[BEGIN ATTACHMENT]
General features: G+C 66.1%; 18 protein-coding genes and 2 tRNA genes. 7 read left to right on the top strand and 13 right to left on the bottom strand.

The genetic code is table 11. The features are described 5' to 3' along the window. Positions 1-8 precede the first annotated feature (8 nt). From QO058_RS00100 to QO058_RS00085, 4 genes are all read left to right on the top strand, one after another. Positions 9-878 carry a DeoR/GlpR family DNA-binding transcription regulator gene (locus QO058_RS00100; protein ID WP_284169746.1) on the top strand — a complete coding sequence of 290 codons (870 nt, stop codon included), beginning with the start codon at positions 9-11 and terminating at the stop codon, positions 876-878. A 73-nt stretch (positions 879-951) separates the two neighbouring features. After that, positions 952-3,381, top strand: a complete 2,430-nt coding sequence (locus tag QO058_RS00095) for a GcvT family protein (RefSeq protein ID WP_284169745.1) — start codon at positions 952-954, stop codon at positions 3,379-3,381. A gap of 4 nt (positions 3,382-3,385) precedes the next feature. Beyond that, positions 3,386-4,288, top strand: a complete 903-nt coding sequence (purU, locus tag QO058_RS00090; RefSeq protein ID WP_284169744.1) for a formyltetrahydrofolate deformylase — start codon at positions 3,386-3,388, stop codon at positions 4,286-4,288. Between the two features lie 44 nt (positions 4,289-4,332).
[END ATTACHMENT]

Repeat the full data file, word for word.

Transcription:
General features: G+C 66.1%; 18 protein-coding genes and 2 tRNA genes. 7 read left to right on the top strand and 13 right to left on the bottom strand.

The genetic code is table 11. The features are described 5' to 3' along the window. Positions 1-8 precede the first annotated feature (8 nt). From QO058_RS00100 to QO058_RS00085, 4 genes are all read left to right on the top strand, one after another. Positions 9-878 carry a DeoR/GlpR family DNA-binding transcription regulator gene (locus QO058_RS00100; protein ID WP_284169746.1) on the top strand — a complete coding sequence of 290 codons (870 nt, stop codon included), beginning with the start codon at positions 9-11 and terminating at the stop codon, positions 876-878. A 73-nt stretch (positions 879-951) separates the two neighbouring features. After that, positions 952-3,381, top strand: a complete 2,430-nt coding sequence (locus tag QO058_RS00095) for a GcvT family protein (RefSeq protein ID WP_284169745.1) — start codon at positions 952-954, stop codon at positions 3,379-3,381. A gap of 4 nt (positions 3,382-3,385) precedes the next feature. Beyond that, positions 3,386-4,288, top strand: a complete 903-nt coding sequence (purU, locus tag QO058_RS00090; RefSeq protein ID WP_284169744.1) for a formyltetrahydrofolate deformylase — start codon at positions 3,386-3,388, stop codon at positions 4,286-4,288. Between the two features lie 44 nt (positions 4,289-4,332).